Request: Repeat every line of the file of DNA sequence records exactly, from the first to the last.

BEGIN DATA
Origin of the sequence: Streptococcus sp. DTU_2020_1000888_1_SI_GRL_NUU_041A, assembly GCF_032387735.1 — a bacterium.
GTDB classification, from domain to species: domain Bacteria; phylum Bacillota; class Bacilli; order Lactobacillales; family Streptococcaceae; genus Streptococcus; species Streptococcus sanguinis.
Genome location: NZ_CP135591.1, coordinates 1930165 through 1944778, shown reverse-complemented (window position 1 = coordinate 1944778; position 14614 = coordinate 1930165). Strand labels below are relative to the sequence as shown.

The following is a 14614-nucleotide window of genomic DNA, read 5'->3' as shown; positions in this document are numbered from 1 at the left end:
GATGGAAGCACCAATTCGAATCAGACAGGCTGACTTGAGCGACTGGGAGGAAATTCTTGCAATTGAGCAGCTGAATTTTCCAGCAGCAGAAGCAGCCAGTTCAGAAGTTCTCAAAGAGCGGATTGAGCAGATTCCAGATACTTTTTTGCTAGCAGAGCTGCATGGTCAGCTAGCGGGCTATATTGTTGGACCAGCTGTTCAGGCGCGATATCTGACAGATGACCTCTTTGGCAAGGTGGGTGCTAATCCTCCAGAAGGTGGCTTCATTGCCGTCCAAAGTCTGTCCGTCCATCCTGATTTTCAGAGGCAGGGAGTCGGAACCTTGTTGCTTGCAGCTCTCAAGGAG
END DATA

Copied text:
Origin of the sequence: Streptococcus sp. DTU_2020_1000888_1_SI_GRL_NUU_041A, assembly GCF_032387735.1 — a bacterium.
GTDB classification, from domain to species: domain Bacteria; phylum Bacillota; class Bacilli; order Lactobacillales; family Streptococcaceae; genus Streptococcus; species Streptococcus sanguinis.
Genome location: NZ_CP135591.1, coordinates 1930165 through 1944778, shown reverse-complemented (window position 1 = coordinate 1944778; position 14614 = coordinate 1930165). Strand labels below are relative to the sequence as shown.

The following is a 14614-nucleotide window of genomic DNA, read 5'->3' as shown; positions in this document are numbered from 1 at the left end:
GATGGAAGCACCAATTCGAATCAGACAGGCTGACTTGAGCGACTGGGAGGAAATTCTTGCAATTGAGCAGCTGAATTTTCCAGCAGCAGAAGCAGCCAGTTCAGAAGTTCTCAAAGAGCGGATTGAGCAGATTCCAGATACTTTTTTGCTAGCAGAGCTGCATGGTCAGCTAGCGGGCTATATTGTTGGACCAGCTGTTCAGGCGCGATATCTGACAGATGACCTCTTTGGCAAGGTGGGTGCTAATCCTCCAGAAGGTGGCTTCATTGCCGTCCAAAGTCTGTCCGTCCATCCTGATTTTCAGAGGCAGGGAGTCGGAACCTTGTTGCTTGCAGCTCTCAAGGAG